9 months ago

Ramayana, Epic of Rama, Prince of India

An Abbreviated Translation of the Indian Classic, the Ramayana by Romesh Chundar Dutt in 2,000 verses

Epilogue by the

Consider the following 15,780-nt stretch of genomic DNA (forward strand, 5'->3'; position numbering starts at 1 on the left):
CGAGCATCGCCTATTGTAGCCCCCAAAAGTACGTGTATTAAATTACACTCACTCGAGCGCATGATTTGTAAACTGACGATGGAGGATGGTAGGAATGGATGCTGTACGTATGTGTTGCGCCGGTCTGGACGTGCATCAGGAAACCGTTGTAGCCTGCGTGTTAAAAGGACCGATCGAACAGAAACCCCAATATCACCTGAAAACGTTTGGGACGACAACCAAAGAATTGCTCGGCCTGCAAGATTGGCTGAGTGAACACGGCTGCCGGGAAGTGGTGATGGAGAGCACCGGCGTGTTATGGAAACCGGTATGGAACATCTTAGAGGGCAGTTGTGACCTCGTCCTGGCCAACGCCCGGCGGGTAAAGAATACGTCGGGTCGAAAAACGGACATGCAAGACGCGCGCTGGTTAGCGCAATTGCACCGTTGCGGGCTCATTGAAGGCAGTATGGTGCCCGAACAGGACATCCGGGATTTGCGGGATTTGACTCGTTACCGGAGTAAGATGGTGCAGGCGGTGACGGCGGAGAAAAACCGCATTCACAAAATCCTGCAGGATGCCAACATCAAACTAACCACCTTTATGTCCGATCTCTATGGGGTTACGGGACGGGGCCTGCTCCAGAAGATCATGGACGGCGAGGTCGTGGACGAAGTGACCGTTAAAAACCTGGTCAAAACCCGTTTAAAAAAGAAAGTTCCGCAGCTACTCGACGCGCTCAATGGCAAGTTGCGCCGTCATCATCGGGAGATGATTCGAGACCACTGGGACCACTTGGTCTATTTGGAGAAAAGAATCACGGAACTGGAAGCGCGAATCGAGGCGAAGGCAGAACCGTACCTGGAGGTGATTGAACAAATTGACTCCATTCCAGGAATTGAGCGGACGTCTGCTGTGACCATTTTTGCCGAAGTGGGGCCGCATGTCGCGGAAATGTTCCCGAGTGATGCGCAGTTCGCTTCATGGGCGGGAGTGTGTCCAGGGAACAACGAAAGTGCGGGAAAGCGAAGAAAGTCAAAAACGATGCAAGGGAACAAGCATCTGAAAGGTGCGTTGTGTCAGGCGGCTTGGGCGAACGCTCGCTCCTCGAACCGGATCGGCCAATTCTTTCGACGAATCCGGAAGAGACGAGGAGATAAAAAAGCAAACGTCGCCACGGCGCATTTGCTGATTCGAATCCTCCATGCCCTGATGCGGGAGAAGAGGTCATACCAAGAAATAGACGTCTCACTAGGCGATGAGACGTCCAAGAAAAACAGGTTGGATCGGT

Epilogue by the Translator - 166 together. And these descriptions, essentially of Hindu life, are yet so true to nature that they apply to all races and nations. There is something indescribably touching and tender in the description of the love of Rama for his subjects and the loyalty of his people towards Rama, – that loyalty which has ever been a part of the Hindu character in every age – “As a father to his children to his loving men he came, Blessed our homes and maids and matrons till our infants lisped his name, For our humble woes and troubles Rama hath the ready tear, To our humble tales of suffering Rama lends his willing ear!” Deeper than this was Rama’s duty towards his father and his father’s fondness for Rama; and the portion of the Epic which narrates the dark scheme by which the prince was at last torn from the heart and home of his dying father is one of the most powerful and pathetic passages in Indian literature. The step-mother of Rama, won by the virtues and the kindliness of the prince, regards his proposed coronation with pride and pleasure, but her old nurse creeps into her confidence like a creeping serpent, and envenoms her heart with the poison of her own wickedness. She arouses the [186] slumbering jealousy of a woman and awakens the alarms of a mother, till – “Like a slow deadly poison worked the ancient nurse’s tears, And a wife’s undying impulse mingled with a mother’s fears!” The nurse’s dark insinuations work on the mind of the queen till she becomes a desperate woman, resolved to maintain her own influence on her husband, and to see her own son on the throne. The determination of the young queen tells with terrible effect on the weakness and vacillation of the feeble old monarch, and Rama is banished at last. And the scene closes with a pathetic story in which the monarch recounts his misdeed of past years, accepts his present suffering as the fruit of that misdeed, and dies in agony for his banished son. The inner workings of the human heart and of human motives, the dark intrigue of a scheming dependant, the awakening jealousy and alarm of a wife and a mother, the determination of a woman and an imperious queen, and the feebleness and despair and death of a fond old father and husband, have never been more vividly described. Shakespeare himself has not depicted the workings of stormy passions in the human heart more graphically or more vividly, with greater truth or with more terrible power. It is truth and power in the depicting of such scenes, and not in the delineation of warriors and warlike incidents, that the Ramayana excels, It is in the delineation of domestic incidents, domestic affections and domestic jealousies, which are appreciated by the prince and the peasant alike, that the Ramayana bases its appeal to the hearts of the million in India. And beyond all this, the